So the emergency vehicles all start to head off. I put my helmet and jacket back on, and see some more damage. My jacket has quite a few rips in it. My helmet is scratched along the right side so badly that it completely impairs my right peripheral vision. I imagine how it would be if that had been my face instead of my helmet. As I pull away, at the next intersection I realize another problem with my bike. The front brake lever has become bent backwards. I could only grab it with two fingers instead of all four. But it still works, so I’m fine.

All in all, the experience was more reassuring than anything, in many ways. Emergency services were incredibly responsive, so if it had been worse than it was, at least I know I would have been in good hands. Also, it’s reassuring how well my gear protected me from injury. Other people on the road have a nice steel cage to protect them, but I have to rely on my helmet, jacket, and jeans. And when they were put to the test on Friday, they passed with flying colors. In a few days, I intend to post to flickr pictures of some of the damage, so keep an eye on it.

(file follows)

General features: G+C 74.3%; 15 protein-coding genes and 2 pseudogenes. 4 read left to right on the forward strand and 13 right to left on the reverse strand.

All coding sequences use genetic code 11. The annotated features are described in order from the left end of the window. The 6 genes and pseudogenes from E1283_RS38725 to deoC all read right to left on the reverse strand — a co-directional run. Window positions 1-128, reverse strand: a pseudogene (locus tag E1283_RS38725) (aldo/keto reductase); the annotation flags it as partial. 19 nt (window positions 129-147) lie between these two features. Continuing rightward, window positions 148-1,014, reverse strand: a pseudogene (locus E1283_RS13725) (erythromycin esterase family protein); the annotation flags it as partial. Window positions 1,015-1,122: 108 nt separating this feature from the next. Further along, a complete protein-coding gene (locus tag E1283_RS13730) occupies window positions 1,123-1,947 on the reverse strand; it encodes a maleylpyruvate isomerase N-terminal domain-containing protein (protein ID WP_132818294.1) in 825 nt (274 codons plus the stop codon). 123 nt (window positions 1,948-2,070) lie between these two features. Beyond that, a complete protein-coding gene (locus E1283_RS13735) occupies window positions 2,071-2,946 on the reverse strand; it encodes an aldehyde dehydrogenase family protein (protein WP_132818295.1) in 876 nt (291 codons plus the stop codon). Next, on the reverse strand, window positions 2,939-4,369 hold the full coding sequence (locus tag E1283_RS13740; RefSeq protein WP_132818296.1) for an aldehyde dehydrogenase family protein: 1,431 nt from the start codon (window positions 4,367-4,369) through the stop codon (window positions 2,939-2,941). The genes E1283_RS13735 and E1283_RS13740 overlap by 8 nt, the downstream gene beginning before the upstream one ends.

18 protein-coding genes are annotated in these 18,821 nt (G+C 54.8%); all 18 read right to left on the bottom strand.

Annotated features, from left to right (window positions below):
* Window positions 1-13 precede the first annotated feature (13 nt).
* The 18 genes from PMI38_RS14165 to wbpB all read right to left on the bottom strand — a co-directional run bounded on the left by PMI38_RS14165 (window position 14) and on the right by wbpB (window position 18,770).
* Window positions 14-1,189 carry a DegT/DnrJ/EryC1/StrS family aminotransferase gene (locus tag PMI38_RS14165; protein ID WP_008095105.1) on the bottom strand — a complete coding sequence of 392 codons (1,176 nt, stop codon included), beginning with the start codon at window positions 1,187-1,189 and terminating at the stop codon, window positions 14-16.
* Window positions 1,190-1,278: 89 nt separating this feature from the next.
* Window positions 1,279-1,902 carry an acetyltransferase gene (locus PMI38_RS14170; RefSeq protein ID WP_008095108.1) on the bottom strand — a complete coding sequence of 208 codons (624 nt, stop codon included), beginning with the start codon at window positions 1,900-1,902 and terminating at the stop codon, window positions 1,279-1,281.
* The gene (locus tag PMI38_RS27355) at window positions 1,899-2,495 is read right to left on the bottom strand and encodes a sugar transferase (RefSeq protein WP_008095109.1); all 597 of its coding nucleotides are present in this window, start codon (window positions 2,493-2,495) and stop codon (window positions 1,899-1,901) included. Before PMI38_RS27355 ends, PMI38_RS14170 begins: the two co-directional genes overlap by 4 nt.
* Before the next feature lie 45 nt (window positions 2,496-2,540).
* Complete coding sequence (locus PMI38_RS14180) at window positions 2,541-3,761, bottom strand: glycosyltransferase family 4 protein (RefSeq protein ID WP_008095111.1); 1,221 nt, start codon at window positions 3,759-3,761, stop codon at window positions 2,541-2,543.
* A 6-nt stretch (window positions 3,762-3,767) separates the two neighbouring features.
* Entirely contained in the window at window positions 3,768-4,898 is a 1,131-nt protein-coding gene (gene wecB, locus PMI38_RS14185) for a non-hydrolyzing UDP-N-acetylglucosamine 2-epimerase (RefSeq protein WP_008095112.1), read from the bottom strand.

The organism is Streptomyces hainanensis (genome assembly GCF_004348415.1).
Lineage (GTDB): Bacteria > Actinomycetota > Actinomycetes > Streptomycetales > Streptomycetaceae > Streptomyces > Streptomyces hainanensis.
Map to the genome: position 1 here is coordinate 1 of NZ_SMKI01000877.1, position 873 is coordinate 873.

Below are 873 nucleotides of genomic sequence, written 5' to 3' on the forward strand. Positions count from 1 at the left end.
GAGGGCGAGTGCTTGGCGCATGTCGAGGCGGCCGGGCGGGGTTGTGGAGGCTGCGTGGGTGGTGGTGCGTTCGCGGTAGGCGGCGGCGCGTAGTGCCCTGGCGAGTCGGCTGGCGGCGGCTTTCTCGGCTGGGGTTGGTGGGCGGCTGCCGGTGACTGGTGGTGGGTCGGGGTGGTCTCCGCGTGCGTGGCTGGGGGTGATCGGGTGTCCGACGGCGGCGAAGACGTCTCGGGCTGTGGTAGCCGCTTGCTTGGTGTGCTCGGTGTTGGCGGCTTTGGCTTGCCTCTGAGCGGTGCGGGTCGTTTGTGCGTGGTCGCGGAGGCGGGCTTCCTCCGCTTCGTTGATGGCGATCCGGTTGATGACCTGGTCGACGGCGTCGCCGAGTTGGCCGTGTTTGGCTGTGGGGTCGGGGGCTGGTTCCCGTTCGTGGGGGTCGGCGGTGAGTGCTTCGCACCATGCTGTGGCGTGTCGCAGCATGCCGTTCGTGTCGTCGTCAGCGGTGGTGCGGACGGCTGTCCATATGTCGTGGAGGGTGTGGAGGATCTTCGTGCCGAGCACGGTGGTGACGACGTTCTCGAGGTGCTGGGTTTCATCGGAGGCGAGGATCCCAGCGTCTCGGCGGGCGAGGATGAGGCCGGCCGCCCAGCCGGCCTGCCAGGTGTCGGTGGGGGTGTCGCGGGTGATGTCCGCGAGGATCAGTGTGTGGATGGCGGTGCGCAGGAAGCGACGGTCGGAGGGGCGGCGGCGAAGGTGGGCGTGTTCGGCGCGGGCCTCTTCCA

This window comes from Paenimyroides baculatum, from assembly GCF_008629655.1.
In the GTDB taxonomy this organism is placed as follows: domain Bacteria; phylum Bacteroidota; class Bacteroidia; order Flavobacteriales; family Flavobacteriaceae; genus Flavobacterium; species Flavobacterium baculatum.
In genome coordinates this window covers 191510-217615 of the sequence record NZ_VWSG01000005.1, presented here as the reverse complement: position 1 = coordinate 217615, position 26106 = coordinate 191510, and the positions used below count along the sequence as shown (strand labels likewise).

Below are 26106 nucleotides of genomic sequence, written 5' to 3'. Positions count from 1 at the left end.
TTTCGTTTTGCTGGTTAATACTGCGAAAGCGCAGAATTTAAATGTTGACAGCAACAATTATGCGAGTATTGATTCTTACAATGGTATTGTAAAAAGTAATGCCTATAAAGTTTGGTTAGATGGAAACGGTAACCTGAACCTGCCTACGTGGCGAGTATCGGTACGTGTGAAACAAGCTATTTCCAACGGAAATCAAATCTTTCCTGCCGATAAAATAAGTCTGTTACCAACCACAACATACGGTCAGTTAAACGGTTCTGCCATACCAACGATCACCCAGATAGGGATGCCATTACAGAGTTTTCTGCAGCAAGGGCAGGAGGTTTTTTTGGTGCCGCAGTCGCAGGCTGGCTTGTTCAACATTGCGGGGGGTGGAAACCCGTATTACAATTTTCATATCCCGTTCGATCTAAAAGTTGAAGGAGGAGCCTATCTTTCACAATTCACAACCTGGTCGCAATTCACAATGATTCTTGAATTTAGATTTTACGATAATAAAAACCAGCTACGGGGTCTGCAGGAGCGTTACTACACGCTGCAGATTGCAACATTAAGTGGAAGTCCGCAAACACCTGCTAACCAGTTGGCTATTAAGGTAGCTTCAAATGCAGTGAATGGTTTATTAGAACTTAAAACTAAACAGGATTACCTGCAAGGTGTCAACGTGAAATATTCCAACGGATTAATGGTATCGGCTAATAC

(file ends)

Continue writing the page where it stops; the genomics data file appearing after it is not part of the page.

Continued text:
I had another interesting experience on my motorcycle the next day (one that didn’t involve endangering my safety). I was heading west on Highway 71 (aka Ben White Blvd), and I was pulling up to the light at Riverside Dr. There were about five cars stopped at the light directly in front of me, and as I’m pulling up behind the line, I noticed something float to the ground a couple feet in front of me. It caught my eye, so I stopped to look at it. I’m about one car-length behind the car in front of me, but the light’s red, so I don’t think it’s a big deal to stop where I was. As I look down, I see that it was a butterfly that had floated down to the ground. I thought, This butterfly doesn’t realize what a bad situation into which it’s put itself. There are cars all around, and it decides to sit in the middle of the road. I was really starting to worry. “This butterfly will get squashed by this SUV behind me if I don’t do something to help it.” As I was trying to think of what I could do to ameliorate its situation, the light turned green, and I had no choice but to go. As I pulled away, a wave of guilt passed over me as I realized what I should have done. I could have put Jenny in neutral, bent over and picked up the butterfly. Maybe coaxed it to rest on my shirt inside my jacket, and then as soon as I could, pull over to the side and let it off in the grass. I felt really sad that this poor butterfly was probably now squashed under someone’s tires, making this not a very Goodyear for the butterfly. (I apologize for that last pun when discussing morbidity. Bad taste, I know.)

I don’t know what it says about me when I worry about a single, little butterfly, but thinking about still makes me a little sad.